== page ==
Expansion of the human population into the remaining habitats outside protected areas, and the increase of dryland agriculture (e.g. for tobacco) could also have a major effect on the habitat. Tobacco is a particular problem as it not only needs space for growing, but also requires fuelwood for drying. Even in the larger blocks of protected areas, competing demands between wildlife and burgeoning human populations near the borders is leading to increased conflict for resources and space.
Charcoal is made from many of the woodland tree species and is heavily used for daily cooking needs as well as for drying tobacco. The cutting of woody materials for firewood and charcoal production threatens almost all areas that have any type of human settlement. Tree regeneration is commonly very low in densely populated areas. Woodland removal results in loss of many of the small ungulate species as well as birds, reptiles and small mammals. Illegal taking of bushmeat, both for subsistence and trade, is a growing concern. An increasing reliance on bushmeat as a major protein source has resulted in localized depletions of many wildlife species, especially in areas adjacent to protected areas.
One of the largest problems associated with the growing human population is the bushmeat trade. Subsistence hunting for meat has been a part of the ecosystem since early hominid evolution. However, increasing markets for bushmeat for both rural and urban people is leading to the depletion of several antelope species. This problem is most severe in the areas outside and adjacent to the protected sites. Hunting and taking of bushmeat is an ever-increasing and serious threat to all animals throughout the ecoregion.
Uncontrolled trophy hunting within some of the Tanzanian hunting concessions may be a problem. Quota-setting and enforcement need to be carried out over an ecoregion scale, rather than by individual hunting blocks. Illegal trophy hunting and poaching are not currently large problems, partly because most black rhinoceros have been already been killed. Careful monitoring and patrolling activities need to be continued, however, to protect the large elephant populations and the few remaining black rhinoceros.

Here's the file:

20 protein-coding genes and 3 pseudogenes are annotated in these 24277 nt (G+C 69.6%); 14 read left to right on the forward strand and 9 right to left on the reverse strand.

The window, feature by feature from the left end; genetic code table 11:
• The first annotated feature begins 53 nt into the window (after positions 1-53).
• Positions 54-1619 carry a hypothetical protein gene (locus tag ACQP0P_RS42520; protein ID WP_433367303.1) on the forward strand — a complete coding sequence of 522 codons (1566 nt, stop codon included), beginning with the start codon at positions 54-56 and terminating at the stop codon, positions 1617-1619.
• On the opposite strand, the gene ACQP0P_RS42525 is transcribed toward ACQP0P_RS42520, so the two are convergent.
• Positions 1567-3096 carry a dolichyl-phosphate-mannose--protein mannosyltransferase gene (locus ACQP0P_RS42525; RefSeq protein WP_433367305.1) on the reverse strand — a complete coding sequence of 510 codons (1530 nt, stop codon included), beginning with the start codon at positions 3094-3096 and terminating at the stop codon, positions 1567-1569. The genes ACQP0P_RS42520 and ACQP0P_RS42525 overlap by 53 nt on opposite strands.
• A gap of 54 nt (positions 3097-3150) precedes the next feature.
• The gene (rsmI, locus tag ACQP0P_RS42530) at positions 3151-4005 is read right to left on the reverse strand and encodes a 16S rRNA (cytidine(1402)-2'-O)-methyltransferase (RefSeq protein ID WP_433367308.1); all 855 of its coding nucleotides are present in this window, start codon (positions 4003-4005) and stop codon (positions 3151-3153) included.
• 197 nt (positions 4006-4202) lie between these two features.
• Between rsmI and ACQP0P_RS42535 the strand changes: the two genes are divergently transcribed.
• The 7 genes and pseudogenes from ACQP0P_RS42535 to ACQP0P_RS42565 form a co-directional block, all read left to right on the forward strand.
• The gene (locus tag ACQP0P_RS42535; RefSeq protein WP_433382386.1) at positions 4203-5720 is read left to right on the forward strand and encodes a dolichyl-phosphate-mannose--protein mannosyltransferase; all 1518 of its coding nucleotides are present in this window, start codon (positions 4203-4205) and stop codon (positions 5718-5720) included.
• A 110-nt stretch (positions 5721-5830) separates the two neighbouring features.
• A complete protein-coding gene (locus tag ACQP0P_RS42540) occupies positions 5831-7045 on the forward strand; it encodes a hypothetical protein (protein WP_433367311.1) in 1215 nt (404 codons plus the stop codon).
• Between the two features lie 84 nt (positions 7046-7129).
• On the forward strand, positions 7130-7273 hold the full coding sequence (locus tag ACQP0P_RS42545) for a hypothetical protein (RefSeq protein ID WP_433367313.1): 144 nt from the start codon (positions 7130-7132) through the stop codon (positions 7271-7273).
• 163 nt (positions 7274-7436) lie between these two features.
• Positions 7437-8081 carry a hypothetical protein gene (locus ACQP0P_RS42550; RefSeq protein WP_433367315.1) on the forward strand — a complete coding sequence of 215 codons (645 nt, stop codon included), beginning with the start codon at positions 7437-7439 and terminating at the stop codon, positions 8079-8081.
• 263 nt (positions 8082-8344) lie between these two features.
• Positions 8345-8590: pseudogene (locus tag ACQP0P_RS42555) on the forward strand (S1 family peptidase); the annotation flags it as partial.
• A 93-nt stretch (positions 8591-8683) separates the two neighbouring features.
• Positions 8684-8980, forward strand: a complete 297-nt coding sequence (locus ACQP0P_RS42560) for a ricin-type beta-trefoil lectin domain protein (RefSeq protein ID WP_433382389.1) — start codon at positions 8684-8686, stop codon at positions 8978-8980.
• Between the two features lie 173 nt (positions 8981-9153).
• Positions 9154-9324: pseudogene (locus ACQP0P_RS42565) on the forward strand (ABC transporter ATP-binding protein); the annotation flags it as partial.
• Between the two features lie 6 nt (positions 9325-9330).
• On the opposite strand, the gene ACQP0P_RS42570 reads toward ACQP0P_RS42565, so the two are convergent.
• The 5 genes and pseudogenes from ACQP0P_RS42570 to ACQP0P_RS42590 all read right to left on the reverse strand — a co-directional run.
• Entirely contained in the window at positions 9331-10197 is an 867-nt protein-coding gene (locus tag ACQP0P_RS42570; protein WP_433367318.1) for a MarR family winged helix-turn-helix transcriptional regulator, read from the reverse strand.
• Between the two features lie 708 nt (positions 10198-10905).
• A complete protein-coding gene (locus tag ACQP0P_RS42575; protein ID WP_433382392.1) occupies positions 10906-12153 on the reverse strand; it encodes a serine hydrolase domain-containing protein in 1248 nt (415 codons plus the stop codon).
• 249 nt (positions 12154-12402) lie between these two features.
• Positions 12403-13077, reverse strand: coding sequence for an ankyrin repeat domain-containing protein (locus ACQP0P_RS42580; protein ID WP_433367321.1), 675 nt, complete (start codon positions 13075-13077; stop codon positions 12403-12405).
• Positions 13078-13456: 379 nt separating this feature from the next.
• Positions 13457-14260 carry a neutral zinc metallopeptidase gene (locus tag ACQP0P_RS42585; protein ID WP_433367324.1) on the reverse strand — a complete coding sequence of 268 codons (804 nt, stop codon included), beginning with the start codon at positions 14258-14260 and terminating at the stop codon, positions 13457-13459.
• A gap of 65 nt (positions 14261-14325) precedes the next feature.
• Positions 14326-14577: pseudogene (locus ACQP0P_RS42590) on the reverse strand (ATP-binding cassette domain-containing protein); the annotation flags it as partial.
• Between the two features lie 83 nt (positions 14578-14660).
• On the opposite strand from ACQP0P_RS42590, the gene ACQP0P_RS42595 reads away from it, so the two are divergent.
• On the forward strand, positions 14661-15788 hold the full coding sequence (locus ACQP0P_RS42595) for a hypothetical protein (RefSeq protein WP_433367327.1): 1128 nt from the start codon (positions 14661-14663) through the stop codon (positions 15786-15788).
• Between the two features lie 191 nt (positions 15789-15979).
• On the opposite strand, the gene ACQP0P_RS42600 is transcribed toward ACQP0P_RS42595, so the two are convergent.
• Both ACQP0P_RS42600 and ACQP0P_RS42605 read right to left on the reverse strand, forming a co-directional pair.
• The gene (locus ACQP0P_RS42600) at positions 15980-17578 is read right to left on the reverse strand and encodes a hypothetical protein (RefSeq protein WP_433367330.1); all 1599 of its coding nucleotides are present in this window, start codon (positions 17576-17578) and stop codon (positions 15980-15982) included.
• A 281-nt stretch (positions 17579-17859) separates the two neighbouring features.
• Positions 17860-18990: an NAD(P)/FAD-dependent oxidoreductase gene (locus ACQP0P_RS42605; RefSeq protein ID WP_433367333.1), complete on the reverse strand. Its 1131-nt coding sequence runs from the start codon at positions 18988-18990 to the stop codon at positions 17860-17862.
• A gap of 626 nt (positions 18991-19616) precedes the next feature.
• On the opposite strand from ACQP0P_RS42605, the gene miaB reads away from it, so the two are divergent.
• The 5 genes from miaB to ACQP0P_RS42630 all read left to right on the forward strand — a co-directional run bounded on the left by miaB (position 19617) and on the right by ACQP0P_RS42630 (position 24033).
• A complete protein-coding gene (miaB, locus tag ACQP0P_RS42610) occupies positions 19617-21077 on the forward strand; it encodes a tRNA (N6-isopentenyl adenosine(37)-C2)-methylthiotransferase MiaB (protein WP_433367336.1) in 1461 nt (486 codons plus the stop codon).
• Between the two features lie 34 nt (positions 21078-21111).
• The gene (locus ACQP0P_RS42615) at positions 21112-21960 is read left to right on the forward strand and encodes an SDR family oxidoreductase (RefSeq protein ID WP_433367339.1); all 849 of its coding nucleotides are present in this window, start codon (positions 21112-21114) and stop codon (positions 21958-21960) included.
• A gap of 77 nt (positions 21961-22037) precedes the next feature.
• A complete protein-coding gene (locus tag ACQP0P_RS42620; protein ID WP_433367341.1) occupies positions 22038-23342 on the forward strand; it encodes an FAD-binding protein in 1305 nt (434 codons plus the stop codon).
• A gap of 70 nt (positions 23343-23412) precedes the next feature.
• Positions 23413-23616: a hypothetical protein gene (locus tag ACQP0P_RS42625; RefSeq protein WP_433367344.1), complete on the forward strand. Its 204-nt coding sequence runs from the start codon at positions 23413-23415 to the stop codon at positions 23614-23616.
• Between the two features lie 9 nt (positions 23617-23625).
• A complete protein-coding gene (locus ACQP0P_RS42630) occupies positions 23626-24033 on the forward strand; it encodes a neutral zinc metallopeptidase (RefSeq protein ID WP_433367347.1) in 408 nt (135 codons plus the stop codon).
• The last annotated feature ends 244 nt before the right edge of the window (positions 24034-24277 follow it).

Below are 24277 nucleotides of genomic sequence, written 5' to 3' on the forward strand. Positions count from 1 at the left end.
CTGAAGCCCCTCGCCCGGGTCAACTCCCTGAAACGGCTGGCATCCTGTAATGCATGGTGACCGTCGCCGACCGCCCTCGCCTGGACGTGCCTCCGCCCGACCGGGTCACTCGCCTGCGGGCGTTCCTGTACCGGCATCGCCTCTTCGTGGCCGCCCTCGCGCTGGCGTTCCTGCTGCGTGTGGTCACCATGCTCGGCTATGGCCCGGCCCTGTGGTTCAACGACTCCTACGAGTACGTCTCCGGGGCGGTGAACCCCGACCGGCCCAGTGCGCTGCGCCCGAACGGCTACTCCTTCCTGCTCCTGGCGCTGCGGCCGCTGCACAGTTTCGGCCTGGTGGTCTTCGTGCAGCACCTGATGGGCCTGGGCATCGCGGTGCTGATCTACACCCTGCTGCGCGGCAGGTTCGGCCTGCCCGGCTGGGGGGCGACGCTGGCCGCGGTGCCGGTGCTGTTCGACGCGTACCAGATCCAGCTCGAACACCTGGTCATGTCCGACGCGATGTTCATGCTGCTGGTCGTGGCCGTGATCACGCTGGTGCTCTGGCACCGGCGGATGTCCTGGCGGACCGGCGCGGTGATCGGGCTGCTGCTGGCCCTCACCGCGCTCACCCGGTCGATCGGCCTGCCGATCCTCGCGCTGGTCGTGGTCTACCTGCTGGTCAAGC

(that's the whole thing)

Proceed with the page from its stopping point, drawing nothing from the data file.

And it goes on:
Serengeti sunset. Source: Vincent van Zeijst
- Sinclair, A.R.E., Serengeti Past and Present, in Serengeti II: dynamics, management, and conservation of an ecosystem, edited by A.R.E. Sinclair and Peter Arcese, The University of Chicago Press, 1995 ISBN 0226760316
- Sinclair A.R.E., The Seregeti Environment, in Serengeti: Dynamics of an Ecosystem, Editors, Sinclair, A.R.E. and M. Norton Griffiths, University of Chicago Press. 1979, ISBN 0226760294
- Serengeti III: Human Impacts on Ecosystem Dynamics, Editors, Sinclair, A.R.E., Craig Packer, Simon A. R. Mduma, and John M. Fryxell, University Of Chicago Press, 2006, ISBN 0226760332
- Africa's Great Rift Valley''. Nigel Pavitt. 2001. Page 122. Harry N. Abrams, Incorporated, New York. ISBN 0-8109-0602-3.
- Serengeti National Park
- Trees of Kenya. 1989. T.C. Noad and A. Birnie. Self Published, Box 40034 Nairobi, Kenya. With assistance of Kul Graphics, Nairobi, Prudential Printers, Nairobi, and General Printers, Nairobi.
- Collins Guide to the Wild Flowers of East Africa. 1987. Sir Michael Blundell. William Collins Sons & Co. Ltd. London.